Flying in to Flyoverville
Last week, I posted up a link to a piece I wrote for Montana Journalism Review, in which I took issue with New Yorker theater critic John Lahr's assertion that, "If it's not in The New Yorker, it doesn't exist in the culture." My main point was that America is not a homogenous culture; and as such, the culture that The New Yorker documents is only some small portion of what the rest of us experience and value.
The same day that my Montana Journalism Review piece went public, I was alerted by a friend to an essay by Alex Ross in The New Yorker, documenting Ross' whirlwind sampling of a trio of orchestras that don't perform in New York: the Indianapolis Symphony Orchestra; the Nashville Symphony Orchestra; and the Alabama Symphony Orchestra.
On the surface, Ross' piece demonstrates what we've been trying to say here at FlyOver: that important art happens outside of the celebrated arts scenes of major cities on the coasts. Ross himself says as much: "I learned what touring musicians have been saying for years: that lesser-known orchestras can deliver sure-footed, commanding performances, and that the notion of a stratospheric orchestral élite is something of an illusion."
Unfortunately, as one reads along, it becomes evident that Ross still suffers from the same biases his road-trip supposedly cured. He mentions in a scoffing tone that, "Orchestras at the level of the Nashville used to be described as 'regional.'" The horror! The injustice!...And yet, a mere two paragraphs later, he declares the Alabama Symphony, "one of the country's most adventurous regional orchestras." (emphasis added)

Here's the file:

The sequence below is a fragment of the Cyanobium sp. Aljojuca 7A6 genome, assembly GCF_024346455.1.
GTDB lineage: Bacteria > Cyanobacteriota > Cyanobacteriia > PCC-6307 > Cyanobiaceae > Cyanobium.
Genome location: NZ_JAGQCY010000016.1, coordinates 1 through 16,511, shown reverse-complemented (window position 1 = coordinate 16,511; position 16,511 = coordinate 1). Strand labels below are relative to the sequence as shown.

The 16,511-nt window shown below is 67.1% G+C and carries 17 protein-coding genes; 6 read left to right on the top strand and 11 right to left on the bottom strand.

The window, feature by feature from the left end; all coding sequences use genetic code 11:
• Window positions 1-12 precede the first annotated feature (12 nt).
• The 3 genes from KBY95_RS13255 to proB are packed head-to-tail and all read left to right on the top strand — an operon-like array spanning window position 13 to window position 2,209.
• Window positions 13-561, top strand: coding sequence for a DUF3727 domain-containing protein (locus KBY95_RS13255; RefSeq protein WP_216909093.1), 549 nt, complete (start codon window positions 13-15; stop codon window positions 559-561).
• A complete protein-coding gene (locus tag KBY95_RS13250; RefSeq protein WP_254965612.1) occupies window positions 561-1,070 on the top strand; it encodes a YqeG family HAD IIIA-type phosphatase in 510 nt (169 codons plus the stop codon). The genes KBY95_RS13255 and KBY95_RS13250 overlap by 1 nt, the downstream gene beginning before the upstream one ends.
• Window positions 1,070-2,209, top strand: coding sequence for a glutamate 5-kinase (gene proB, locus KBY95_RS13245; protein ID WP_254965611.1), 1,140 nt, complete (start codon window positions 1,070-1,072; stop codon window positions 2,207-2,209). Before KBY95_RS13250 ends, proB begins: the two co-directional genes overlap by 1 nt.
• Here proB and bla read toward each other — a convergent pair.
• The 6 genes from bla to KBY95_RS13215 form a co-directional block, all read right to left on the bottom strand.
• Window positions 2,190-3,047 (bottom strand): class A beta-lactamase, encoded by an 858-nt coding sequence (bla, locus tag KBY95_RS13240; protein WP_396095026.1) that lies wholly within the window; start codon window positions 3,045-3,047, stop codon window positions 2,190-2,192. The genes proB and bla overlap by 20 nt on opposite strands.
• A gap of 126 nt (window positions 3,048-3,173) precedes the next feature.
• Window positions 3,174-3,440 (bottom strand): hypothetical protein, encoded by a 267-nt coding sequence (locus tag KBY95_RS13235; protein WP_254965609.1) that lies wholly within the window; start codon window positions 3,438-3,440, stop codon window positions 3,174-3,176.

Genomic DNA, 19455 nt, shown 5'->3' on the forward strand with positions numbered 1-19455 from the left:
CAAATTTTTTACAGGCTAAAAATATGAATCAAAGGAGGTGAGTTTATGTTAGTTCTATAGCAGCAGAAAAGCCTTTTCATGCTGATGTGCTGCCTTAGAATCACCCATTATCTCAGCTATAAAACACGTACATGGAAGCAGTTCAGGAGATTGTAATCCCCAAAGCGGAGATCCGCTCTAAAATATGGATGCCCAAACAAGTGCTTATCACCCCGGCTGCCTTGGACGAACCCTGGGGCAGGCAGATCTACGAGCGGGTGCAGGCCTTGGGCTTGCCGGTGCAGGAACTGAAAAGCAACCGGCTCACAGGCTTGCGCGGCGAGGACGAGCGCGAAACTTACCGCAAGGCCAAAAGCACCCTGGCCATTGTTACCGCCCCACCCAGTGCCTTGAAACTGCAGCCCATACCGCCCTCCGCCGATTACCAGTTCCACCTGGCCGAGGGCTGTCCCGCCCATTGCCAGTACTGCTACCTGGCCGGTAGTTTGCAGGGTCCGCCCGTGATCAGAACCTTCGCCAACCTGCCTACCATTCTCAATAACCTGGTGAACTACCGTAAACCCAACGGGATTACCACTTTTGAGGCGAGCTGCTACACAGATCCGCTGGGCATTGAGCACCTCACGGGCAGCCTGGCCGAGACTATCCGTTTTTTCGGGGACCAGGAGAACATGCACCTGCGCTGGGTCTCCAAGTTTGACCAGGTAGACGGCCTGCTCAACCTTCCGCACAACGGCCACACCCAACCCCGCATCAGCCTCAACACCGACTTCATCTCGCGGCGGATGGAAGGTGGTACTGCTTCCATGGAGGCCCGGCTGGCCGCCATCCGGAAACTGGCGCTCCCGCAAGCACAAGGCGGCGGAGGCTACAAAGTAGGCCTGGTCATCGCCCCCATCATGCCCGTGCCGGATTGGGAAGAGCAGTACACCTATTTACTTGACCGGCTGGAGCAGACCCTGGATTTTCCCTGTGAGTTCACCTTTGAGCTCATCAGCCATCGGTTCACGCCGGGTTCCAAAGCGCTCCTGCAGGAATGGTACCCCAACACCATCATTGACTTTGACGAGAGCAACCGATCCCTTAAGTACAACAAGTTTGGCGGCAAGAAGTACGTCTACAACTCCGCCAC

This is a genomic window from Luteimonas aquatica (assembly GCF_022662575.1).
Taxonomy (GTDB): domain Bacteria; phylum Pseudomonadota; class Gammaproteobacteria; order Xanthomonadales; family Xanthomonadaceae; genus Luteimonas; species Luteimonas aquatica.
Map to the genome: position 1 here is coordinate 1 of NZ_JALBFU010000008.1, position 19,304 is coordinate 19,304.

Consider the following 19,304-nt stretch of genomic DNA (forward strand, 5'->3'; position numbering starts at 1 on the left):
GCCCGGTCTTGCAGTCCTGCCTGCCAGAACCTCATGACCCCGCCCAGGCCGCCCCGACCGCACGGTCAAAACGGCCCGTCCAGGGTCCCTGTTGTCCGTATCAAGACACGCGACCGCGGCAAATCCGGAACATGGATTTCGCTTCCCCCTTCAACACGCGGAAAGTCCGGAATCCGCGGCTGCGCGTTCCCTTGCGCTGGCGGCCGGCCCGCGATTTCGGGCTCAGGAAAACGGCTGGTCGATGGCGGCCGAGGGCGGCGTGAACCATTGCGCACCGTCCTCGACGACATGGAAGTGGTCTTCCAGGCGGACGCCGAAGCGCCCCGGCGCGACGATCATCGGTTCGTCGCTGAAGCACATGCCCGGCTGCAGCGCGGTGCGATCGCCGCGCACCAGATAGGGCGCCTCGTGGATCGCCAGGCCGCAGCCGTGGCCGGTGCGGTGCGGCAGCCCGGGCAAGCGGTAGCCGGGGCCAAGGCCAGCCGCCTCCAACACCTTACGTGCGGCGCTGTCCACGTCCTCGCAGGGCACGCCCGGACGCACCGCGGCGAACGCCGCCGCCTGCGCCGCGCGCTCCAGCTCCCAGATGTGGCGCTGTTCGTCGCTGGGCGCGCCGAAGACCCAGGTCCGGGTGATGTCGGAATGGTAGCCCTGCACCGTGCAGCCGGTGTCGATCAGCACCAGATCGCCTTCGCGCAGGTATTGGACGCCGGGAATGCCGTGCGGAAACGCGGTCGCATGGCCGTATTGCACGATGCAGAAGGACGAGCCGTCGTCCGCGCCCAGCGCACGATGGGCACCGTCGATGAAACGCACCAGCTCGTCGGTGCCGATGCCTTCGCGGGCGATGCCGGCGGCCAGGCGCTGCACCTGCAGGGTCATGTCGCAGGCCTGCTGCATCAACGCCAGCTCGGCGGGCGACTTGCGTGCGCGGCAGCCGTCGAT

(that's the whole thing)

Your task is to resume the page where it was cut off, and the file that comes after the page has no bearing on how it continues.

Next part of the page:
Given the short list of intriguing factoids and subjective assessments that Ross provides about the Alabama Symphony -- anticipated performances of works by Radiohead guitarist Jonny Greenwood and a host of other young, international composers, all within a concert season that's considerably shorter than that of the New York Philharmonic; and a performance of Beethoven's "Eroica" Symphony that Ross declares to be "as potent a performance of Beethoven's revolutionary symphony as I've heard in several seasons" -- why isn't it simply one of the country's most adventurous orchestras, period?
The answer, it seems, is that it's still not the New York Philharmonic.
Well, no kidding.
This is the implicit bias that we outside of New York marvel at: It's not in New York, so it's not really worth the serious consideration of the New Yorker - unless, of course, some writer feels like it's time for a little junket out into the wilds of America.
Alex Ross is an open-minded music critic; I've met him and been impressed by both his studied standards and his willingness to listen. But it seems that he is still stuck in an antiquated way of thinking about culture, one that posits that a single standard should be applied to all art everywhere.
Instead of racing through town and trying to judge, on the basis of one performance, whether the Indianapolis Symphony sounds good enough to play in New York, perhaps he should have take a few extra days to get to know the local lay of the land, and to figure out: What does the orchestra do for the people of Indianapolis?
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